Father Flynn’s death notice reveals that he had been parish priest at St. Catherine’s Church in Meath Street:
“Two poor women and a telegram boy were reading the card pinned on the crape. I also approached and read:
July 1st, 1895
The Rev. James Flynn (formerly of S. Catherine’s Church,
in Meath Street), aged sixty-five years.
The reading of the card persuaded me that he was dead and I was disturbed to find myself at check” (12).
The church is, of course, a Catholic church, and though it is on the site of a previous cathedral, the new church that took its place had only been completed as it would have appeared in the context of the story in 1857. It’s possible, then, given that he had been living with his sisters for several years since “something queer came over him,” that Father Flynn could have been its first priest (16). According to several editions of the Irish Catholic Directory and Almanac between 1858 and 1904, there were only two head parish priests in St. Catherine’s between the time the church was dedicated in 1858 and Father Flynn’s death in 1895.
The reference to the church in “The Sisters” carries implications of religious tension as well. A Catholic church designed by James Joseph McCarthy (though some would dispute this credit), who also designed the Star of the Sea Church around the same time, St. Catherine’s in Meath Street sits just around the corner from St. Catherine’s in Thomas Street, a Church of Ireland establishment where the Nationalist leader Robert Emmet was executed in 1803. Though Emmet was a Protestant, he supported Catholics’ freedom to worship. Thus even though the reference to St. Catherine’s is complicated by the two opposing denominations in near proximity to each other, even the tension is further complicated by the indirect evoking of Emmet whose political ideas were as important, if not more important, than his religious preferences.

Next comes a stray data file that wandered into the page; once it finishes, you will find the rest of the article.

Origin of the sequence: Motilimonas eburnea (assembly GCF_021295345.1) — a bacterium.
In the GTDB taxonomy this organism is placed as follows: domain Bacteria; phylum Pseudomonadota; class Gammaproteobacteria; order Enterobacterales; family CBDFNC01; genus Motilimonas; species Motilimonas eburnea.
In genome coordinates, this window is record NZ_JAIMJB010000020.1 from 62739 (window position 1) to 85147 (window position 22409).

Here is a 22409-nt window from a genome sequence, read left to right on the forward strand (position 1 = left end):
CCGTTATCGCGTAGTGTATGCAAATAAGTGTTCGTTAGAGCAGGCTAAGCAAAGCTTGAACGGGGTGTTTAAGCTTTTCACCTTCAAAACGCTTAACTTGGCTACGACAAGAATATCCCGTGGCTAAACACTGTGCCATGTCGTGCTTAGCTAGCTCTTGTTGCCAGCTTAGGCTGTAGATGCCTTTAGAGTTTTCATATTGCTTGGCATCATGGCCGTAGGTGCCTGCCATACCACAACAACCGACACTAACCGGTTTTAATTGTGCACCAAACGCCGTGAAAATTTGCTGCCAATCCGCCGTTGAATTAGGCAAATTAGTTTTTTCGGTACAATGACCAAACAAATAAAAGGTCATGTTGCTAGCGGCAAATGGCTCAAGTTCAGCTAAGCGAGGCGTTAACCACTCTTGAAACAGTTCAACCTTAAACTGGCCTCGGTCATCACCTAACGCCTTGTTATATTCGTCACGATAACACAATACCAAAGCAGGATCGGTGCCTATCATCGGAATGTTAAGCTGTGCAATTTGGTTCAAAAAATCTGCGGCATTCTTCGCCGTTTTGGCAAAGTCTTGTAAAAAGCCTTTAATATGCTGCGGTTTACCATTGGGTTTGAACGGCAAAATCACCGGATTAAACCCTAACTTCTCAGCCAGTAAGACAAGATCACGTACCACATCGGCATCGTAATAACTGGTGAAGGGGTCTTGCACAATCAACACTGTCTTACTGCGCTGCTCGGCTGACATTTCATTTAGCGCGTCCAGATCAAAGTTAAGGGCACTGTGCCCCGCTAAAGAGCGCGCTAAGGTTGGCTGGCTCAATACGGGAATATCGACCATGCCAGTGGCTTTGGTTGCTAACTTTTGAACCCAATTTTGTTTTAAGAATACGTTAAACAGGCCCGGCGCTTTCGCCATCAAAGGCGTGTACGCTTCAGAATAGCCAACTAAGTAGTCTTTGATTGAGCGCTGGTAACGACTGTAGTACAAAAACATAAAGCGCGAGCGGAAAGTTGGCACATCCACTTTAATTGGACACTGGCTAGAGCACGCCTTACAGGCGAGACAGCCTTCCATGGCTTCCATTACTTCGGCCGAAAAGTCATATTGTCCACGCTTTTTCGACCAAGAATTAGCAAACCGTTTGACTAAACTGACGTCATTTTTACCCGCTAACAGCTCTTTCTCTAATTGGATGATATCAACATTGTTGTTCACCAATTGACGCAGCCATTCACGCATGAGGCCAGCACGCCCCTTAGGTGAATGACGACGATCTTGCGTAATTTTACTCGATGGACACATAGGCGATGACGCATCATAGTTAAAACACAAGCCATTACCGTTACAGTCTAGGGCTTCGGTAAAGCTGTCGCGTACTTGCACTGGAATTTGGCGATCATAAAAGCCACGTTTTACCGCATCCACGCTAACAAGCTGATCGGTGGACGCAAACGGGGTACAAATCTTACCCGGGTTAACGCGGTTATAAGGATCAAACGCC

In a story so seemingly centered on religious matters (simony , catechism [9, 13], the mysteries of the sacraments , Father Flynn, a mysterious fall from grace [16-18], etc.), the complex implications embedded in the reference to St. Catherine’s, just steps away from the other St. Catherine’s, coupled with the bookended references to Great Britain Street and Irishtown, the story’s first and last geographical references, respectively, suggest that, as usual with Joyce, there is much more at work in “The Sisters” than just religious mysteries and dichotomies. Religion is only part of a larger network of issues that, appropriately, the opening story of Dubliners invokes. And as Stephen reminds us later, in Ulysses, he is “servant of two masters…an English and an Italian” (U 17.638), meaning “[t]he imperial British state…and the holy Roman catholic and apostolic church” ((U 17.643-44). Religion is almost always tangled up with politics in Ireland, and seeing St. Catherine’s in Meath Street on a map, so close to Emmet’s execution site at St. Catherine’s in Thomas Street, helps to highlight the political overtones in the story, which, as it turns out, are just as prominent as the more literal religious ones.